Improving Homeland Security with Decision Analysis

Principal Investigator: 
Performance Period: 
October 2010 to September 2013
Commercialization Status: 
N/A
Project Keywords: 
defender-attacker
decision trees
radiological and nuclear terrorism
Global Nuclear Detection Architecture
terrorists' objectives
Abstract: 
Year 9 marked the conclusion of two project tasks, which had been conducted in Years 7-9 with funding from CREATE:
  1. Attacker-Defender Decision Tree Analysis
  2. Development of a DHS Utility Function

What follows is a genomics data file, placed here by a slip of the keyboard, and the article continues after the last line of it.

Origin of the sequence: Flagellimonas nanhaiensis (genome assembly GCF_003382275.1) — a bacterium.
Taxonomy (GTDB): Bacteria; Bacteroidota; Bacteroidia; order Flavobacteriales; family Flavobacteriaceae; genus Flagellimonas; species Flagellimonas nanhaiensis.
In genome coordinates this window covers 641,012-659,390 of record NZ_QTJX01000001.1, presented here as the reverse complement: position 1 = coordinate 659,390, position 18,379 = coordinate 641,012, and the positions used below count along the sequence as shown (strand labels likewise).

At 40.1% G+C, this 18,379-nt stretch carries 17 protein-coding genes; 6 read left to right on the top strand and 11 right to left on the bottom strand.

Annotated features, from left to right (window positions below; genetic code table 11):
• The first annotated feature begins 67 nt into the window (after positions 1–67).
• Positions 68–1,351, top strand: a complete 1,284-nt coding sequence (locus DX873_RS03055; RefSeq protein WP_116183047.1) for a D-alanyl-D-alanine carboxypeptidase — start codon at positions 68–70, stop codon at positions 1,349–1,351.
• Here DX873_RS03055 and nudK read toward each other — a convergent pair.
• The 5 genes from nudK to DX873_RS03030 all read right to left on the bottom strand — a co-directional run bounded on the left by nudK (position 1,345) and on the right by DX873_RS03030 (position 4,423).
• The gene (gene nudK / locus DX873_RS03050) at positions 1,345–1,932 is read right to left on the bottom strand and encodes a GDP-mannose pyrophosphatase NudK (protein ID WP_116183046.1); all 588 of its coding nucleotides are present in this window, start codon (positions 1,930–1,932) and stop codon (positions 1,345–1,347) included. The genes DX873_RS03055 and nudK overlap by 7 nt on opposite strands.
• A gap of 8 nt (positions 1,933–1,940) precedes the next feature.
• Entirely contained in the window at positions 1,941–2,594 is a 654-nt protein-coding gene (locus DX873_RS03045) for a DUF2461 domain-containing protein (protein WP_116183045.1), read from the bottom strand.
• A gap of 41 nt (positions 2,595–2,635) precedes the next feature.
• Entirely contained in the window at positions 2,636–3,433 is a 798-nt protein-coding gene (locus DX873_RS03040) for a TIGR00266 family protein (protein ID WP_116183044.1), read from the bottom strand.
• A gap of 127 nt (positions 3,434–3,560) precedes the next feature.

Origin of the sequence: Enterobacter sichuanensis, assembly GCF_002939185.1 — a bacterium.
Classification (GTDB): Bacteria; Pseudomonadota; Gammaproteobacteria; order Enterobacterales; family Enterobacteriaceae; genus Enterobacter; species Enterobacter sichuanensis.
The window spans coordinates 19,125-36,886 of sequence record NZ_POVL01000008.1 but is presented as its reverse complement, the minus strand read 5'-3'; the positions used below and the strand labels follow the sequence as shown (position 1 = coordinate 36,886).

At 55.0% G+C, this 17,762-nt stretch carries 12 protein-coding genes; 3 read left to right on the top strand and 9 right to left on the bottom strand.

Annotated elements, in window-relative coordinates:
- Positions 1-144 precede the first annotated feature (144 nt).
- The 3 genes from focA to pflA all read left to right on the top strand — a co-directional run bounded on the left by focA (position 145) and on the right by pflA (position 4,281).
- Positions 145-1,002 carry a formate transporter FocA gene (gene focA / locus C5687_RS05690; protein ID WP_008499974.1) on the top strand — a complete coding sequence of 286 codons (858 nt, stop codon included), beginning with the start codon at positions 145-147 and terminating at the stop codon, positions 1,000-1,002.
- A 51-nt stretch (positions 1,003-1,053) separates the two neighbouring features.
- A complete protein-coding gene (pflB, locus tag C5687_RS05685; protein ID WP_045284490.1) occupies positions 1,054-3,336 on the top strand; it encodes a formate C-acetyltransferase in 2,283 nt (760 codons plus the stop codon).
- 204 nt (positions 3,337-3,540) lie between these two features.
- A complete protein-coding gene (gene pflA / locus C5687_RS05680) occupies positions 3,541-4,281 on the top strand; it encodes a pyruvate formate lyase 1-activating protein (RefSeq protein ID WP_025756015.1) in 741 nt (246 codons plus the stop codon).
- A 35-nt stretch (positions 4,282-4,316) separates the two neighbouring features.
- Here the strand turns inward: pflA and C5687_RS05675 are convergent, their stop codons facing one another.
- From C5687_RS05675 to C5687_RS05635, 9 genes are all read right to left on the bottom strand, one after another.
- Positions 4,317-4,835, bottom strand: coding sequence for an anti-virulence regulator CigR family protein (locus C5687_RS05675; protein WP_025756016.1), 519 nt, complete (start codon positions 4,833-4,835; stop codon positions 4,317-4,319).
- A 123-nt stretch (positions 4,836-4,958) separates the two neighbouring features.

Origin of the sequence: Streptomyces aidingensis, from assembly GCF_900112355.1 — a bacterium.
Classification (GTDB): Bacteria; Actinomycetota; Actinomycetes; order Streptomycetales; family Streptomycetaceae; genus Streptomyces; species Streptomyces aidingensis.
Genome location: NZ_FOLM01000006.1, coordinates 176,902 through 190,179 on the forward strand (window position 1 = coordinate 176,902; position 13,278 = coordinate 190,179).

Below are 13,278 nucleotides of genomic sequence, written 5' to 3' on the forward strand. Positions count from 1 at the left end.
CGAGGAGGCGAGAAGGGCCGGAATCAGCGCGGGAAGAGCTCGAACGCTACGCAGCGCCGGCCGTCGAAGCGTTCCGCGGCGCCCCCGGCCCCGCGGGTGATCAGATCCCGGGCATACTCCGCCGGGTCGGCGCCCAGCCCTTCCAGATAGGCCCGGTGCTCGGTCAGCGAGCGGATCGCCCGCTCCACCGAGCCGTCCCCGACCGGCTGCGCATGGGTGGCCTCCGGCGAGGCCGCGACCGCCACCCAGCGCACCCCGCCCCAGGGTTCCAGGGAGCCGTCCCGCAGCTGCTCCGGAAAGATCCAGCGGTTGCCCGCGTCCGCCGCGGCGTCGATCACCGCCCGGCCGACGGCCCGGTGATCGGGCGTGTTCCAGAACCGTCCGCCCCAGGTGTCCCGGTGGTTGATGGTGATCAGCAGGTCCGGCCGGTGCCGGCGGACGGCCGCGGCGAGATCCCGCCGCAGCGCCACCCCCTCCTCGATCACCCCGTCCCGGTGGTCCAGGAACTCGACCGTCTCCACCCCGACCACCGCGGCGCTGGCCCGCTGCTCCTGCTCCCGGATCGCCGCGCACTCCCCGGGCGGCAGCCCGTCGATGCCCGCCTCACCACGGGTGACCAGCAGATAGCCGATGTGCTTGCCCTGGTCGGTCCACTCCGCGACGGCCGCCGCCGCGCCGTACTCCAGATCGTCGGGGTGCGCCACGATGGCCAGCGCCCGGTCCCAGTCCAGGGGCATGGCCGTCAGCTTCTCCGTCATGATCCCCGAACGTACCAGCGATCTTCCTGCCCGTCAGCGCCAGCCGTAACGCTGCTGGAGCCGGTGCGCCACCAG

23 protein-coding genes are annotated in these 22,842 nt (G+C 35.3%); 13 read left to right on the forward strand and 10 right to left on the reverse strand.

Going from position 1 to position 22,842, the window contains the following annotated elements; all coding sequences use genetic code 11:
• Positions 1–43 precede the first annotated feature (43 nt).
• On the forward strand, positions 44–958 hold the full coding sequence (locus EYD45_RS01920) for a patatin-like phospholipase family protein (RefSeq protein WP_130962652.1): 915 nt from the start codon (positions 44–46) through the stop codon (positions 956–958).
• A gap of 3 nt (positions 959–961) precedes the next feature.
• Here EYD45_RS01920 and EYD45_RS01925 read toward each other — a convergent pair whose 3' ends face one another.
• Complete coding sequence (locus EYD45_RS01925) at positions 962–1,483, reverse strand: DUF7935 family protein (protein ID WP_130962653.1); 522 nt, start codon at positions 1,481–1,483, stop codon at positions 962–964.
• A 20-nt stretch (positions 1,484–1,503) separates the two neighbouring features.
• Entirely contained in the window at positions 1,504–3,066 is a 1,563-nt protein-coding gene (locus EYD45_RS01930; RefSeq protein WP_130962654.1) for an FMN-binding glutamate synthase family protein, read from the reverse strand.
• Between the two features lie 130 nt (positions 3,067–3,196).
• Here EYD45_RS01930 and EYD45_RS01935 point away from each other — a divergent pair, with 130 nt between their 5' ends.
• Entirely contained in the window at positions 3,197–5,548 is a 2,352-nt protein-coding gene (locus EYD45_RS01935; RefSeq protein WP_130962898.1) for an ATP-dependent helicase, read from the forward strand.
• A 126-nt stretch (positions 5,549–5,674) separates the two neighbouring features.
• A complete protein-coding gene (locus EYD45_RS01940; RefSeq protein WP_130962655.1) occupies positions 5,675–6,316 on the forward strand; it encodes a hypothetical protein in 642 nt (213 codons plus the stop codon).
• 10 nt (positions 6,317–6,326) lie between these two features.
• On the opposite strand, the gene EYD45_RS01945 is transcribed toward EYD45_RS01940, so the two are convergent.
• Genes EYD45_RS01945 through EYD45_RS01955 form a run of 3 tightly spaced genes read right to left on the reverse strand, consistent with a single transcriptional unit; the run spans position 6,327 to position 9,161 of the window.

The purpose of the first task was to develop and apply attacker-decision tree models to important problems faced by the DHS.  Defender-attacker decision trees are closely related to leader-follower (von Stackelberg) games, which were adapted for the terrorism context by Milind Tambe and his colleagues at CREATE.  Instead of optimizing the defender-attacker decisions at each stage of the extended game, attacker behavior is modeled probabilistically, conditional on defender decisions.  This approach was previously applied in a two-stage and multi-stage decision tree for the MANPADS problem and in a two-stage decision tree for choosing technologies and configurations for radiation detection portals.  In year 9 we developed a framework for applying attacker-defender decision trees to the multi-layered defenses of the Global Nuclear Detection Architecture (GNDA).  This work was done in collaboration with the National Academy Committee “Assessing the Effectiveness of the Global Nuclear Defense Architecture,” which conducted its work in 2012 and 2013. An important part of this work is to understand the attacker’s objectives.  In the past, we have identified and structured objectives of Al Quaeda, using their published statements and website materials (see Keeney and von Winterfeldt, 2010). During Years 8 and 9, we used the same methodology to identify and structure the objectives of Hezbollah (Behruz, Rosoff and von Winterfeldt, 2013).   The main purpose of the second task was to develop a DHS utility function.  To achieve this, we developed a comprehensive set of DHS objectives, associated metrics and tradeoffs among the objectives.  This was a preliminary exercise that was based on a survey and a literature review. Tradeoffs were developed primarily on the basis of a literature review.  Future work will extend this work with interviews with policy makers. In Year 9, we applied this framework to the GNDA, resulting in a set of notional objectives and metrics that were presented to the DNDO leadership.